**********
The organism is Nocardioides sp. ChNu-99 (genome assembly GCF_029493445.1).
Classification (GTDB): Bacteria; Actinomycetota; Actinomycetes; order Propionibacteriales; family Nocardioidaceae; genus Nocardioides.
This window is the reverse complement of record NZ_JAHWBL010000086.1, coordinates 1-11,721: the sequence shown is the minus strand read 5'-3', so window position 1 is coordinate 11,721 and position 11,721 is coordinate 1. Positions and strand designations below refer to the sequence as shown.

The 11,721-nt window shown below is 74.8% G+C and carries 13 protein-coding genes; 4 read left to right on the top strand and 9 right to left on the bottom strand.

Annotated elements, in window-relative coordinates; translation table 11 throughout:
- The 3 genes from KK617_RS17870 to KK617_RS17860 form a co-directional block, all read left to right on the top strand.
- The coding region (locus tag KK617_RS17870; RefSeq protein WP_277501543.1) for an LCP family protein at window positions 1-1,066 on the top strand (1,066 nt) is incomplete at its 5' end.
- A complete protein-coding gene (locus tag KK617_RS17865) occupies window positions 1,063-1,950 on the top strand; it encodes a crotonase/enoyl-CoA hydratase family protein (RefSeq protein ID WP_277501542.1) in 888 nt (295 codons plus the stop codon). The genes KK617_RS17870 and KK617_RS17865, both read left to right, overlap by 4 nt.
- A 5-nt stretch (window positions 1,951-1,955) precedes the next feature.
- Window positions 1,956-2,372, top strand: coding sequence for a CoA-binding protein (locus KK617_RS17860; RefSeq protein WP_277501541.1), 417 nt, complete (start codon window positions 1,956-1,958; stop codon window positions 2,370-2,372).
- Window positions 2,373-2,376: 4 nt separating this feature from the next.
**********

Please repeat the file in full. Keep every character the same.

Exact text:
The organism is Nocardioides sp. ChNu-99 (genome assembly GCF_029493445.1).
Classification (GTDB): Bacteria; Actinomycetota; Actinomycetes; order Propionibacteriales; family Nocardioidaceae; genus Nocardioides.
This window is the reverse complement of record NZ_JAHWBL010000086.1, coordinates 1-11,721: the sequence shown is the minus strand read 5'-3', so window position 1 is coordinate 11,721 and position 11,721 is coordinate 1. Positions and strand designations below refer to the sequence as shown.

The 11,721-nt window shown below is 74.8% G+C and carries 13 protein-coding genes; 4 read left to right on the top strand and 9 right to left on the bottom strand.

Annotated elements, in window-relative coordinates; translation table 11 throughout:
- The 3 genes from KK617_RS17870 to KK617_RS17860 form a co-directional block, all read left to right on the top strand.
- The coding region (locus tag KK617_RS17870; RefSeq protein WP_277501543.1) for an LCP family protein at window positions 1-1,066 on the top strand (1,066 nt) is incomplete at its 5' end.
- A complete protein-coding gene (locus tag KK617_RS17865) occupies window positions 1,063-1,950 on the top strand; it encodes a crotonase/enoyl-CoA hydratase family protein (RefSeq protein ID WP_277501542.1) in 888 nt (295 codons plus the stop codon). The genes KK617_RS17870 and KK617_RS17865, both read left to right, overlap by 4 nt.
- A 5-nt stretch (window positions 1,951-1,955) precedes the next feature.
- Window positions 1,956-2,372, top strand: coding sequence for a CoA-binding protein (locus KK617_RS17860; RefSeq protein WP_277501541.1), 417 nt, complete (start codon window positions 1,956-1,958; stop codon window positions 2,370-2,372).
- Window positions 2,373-2,376: 4 nt separating this feature from the next.